Kenya – Bag an urban farm
Members of the Brickstone self-help group at their urban farming demonstration plot in Mathare, Nairobi. Photo by Salla Himberg/IRIN
Bag a farm
By IRIN: Humanitarian news and analysis.
A project of the UN Office for the Coordination of Humanitarian Affairs
NAIROBI, 18 February 2010
Faced with high food prices, low income and barely a patch of arable land, hundreds of residents of Nairobi’s densely populated slums have adopted a novel form of intensive agriculture: a farm in a sack.
Ex-convict John King’ori is hoping the project, run by Italian NGO COOPI, will help him go straight after eight years behind bars for a violent robbery.
King’ori chairs the Juja Road Self-Help Group, whose 76 members, also mostly former prisoners, are among the 1,000 households in Mathare and Huruma hoping their sacks will provide a sustainable source of vegetables such as kale, spinach, capsicum and onions.
“We can plant over 40 seedlings in each sack; each household is responsible for watering and maintaining their sack. We hope the vegetables will be ready for consumption in a few weeks’ time,” said King’ori at a demonstration plot. COOPI fenced the plot, improved water storage and provided the top soil, sand, manure and seedlings.
“The aim of the urban farming project is to empower the people to have better food purchasing power,” its manager, Claudio Torres, told IRIN.
“We contracted an agronomist to train the beneficiaries of the six bases on the soil content and ratio, management of the sacks and how they could undertake the urban farming in a sustainable manner,” he said. “I believe that such projects encourage the interest of other groups, such as banks, to invest in these people, thus enriching their life in general.”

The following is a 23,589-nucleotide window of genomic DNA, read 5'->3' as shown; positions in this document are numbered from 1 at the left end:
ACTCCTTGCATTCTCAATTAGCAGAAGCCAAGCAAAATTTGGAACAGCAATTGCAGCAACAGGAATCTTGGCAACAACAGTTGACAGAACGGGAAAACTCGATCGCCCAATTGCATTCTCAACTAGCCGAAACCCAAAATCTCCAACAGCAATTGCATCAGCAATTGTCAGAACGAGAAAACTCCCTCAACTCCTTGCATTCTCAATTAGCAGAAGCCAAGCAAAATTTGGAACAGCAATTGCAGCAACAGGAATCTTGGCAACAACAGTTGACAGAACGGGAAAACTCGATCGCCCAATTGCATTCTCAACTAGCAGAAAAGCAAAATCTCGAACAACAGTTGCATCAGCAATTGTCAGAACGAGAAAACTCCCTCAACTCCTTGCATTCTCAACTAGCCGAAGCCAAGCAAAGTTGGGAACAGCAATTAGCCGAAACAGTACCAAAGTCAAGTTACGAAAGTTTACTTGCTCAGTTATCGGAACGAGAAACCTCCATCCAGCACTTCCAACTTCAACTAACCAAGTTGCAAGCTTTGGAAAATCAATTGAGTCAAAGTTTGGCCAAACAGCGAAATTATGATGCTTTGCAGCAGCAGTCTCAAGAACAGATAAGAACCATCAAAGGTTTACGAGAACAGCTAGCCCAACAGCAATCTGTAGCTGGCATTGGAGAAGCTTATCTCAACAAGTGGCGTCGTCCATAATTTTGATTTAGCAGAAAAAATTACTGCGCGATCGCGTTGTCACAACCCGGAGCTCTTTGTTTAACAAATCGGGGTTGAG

Kale seedlings planted in a sack by urban farmers in Mathare, a slum in the Kenyan capital, Nairobi. Photo by Salla Himberg/IRIN
Simon Kokoyo, director of Ongoza Njia – a network of at least 150 community-based-organizations – told IRIN most of the groups working with COOPI on the urban farming project were identified through the network.
“When ready for consumption, a sack containing vegetables such as sukuma wiki [kale], spinach and capsicum can feed one household for at least two months,” Kokoyo said. “Right now water is the biggest challenge for this project… sometimes the water is scarce and this can be a problem.”